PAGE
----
I looked through all the course providers listed on the Cambridge Delta website, and weighed up my options, and my conclusions kept revolving around cost. The disappointment of not being able to take the Trinity course 15 years ago particularly surfaces here because the total cost of the course at that time was around 1,000 GBP. Compare that with the cost of taking the course now. (MA degree courses have gone through a similar tripling in costs over the same time period.) In a couple of places (e.g., London and, surprisingly, Thailand), the total cost of a course can exceed 5,000 GBP once you factor in travel and accommodation for the course period as well. In my view, that’s a LOT to pay for a three-month course, and it started raising the additional question of whether a course that contains as much content as the Delta could really be ‘learned’ in earnest over a mere three months. I think not.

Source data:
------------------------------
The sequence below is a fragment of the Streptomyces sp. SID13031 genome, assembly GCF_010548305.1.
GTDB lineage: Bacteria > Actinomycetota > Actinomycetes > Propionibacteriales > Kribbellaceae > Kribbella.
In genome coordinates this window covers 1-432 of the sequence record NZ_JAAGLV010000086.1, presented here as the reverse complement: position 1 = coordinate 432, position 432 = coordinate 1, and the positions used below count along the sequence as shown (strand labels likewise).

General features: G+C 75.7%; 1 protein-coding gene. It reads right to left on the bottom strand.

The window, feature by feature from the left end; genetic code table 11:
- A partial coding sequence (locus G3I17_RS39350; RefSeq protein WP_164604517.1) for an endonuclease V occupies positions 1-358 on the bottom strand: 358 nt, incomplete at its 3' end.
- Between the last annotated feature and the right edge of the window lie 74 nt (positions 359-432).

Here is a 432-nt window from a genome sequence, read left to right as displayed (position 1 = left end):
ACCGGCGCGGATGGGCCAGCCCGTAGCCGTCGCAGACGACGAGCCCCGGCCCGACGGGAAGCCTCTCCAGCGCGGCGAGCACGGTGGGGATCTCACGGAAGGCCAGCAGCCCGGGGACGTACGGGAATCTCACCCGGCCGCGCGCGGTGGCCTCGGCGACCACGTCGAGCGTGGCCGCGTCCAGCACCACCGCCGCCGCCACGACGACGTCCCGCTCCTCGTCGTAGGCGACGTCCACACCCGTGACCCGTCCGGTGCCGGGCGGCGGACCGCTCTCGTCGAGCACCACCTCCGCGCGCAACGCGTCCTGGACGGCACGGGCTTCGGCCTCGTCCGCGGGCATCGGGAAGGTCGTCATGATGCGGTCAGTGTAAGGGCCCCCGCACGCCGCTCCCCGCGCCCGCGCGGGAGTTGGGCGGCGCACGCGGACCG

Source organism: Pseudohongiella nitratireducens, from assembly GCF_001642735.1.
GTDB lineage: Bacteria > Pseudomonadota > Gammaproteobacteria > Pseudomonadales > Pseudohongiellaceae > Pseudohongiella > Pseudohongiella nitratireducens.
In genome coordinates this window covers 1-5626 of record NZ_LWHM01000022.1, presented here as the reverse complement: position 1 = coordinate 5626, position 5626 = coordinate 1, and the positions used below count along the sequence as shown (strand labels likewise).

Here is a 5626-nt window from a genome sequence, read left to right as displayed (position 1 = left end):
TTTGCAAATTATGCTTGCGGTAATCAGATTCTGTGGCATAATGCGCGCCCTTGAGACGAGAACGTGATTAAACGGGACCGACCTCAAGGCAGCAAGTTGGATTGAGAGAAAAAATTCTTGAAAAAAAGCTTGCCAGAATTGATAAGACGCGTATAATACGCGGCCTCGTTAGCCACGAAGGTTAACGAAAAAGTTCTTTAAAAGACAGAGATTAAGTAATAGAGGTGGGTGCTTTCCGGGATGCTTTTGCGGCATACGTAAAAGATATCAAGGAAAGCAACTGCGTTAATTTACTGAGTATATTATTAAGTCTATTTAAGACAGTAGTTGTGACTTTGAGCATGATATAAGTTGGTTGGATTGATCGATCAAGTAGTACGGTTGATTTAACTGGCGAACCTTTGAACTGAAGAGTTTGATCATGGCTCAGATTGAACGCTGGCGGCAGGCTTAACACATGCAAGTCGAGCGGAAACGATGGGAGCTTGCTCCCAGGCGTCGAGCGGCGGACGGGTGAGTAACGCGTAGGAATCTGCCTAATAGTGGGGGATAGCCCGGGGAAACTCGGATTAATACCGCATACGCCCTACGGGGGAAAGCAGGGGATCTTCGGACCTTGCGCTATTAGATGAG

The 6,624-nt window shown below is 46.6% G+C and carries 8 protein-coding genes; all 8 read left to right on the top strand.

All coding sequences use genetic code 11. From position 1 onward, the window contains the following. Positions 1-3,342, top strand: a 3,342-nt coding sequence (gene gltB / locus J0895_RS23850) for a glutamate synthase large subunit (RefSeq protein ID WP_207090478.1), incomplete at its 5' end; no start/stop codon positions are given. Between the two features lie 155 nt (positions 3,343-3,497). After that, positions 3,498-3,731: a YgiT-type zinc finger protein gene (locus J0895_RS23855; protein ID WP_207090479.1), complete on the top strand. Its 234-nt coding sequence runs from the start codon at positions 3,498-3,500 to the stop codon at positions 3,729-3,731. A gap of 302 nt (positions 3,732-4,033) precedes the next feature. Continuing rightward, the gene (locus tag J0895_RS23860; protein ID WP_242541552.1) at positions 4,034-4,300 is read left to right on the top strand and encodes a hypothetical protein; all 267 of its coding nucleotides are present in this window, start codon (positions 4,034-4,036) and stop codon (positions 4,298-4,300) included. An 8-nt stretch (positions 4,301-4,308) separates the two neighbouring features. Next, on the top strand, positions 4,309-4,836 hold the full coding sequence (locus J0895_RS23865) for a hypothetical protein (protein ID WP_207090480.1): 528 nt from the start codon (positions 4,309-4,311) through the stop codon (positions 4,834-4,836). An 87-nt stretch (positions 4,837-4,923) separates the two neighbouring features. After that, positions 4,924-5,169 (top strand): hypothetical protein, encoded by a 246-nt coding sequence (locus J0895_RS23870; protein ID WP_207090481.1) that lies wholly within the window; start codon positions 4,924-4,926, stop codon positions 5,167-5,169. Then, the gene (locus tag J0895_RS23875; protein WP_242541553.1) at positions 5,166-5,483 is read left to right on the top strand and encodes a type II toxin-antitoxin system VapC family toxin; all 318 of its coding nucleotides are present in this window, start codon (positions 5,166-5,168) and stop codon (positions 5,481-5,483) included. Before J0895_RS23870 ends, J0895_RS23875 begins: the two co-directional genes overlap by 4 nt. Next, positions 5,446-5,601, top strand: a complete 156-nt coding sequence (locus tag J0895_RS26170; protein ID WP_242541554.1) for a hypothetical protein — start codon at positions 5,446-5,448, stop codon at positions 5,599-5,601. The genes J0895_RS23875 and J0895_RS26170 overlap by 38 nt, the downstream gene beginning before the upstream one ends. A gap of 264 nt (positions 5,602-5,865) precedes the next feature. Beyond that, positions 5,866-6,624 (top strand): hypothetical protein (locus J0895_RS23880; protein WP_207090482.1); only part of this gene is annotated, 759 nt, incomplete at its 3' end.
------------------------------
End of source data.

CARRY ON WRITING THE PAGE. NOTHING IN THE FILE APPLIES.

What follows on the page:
The Cambridge Delta module two, the practical teaching module including observation, is THE financial beast. The best way I see it to get the Delta is to work at a school that will offer you access to the Delta course either for free or heavily subsidized, often after when you’ve worked for a certain period there. There is at least one school in Italy and a university in Turkey as well as some British Council schools that seem to offer this. Great if you want to teach in those places and get hired by them. However, if you are planning to take all three modules and pay for them out of your own pocket, there are only one or two locations around the world (e.g., Hungary and Turkey) where it is not overly expensive to take all three modules, but you need to be based in those locations for a full year, which is fine if you are there already with a teaching or other position that can fit around the course. There are also a couple of places that run a more reasonably priced course (e.g., Georgia) over the summer, but I’m currently relying on getting a guaranteed chunk of income from teaching on pre-sessional courses in the UK over the summer, so I don’t want to wipe out a few thousand pounds of earnings by taking the Delta course in the summer. Another possible option for me seems to be LAL school in Torbay, UK, where they offer a potentially decently scheduled course for my circumstances between January and June, with only a six-week on-site requirement in Jan/Feb. However, because I had a significant authoring commission assigned at the end of last year, I couldn’t sign up for that course this year, and I do worry about something similar happening next year. How can I justify trading in perhaps 10,000+ GBP of freelance work for a Delta?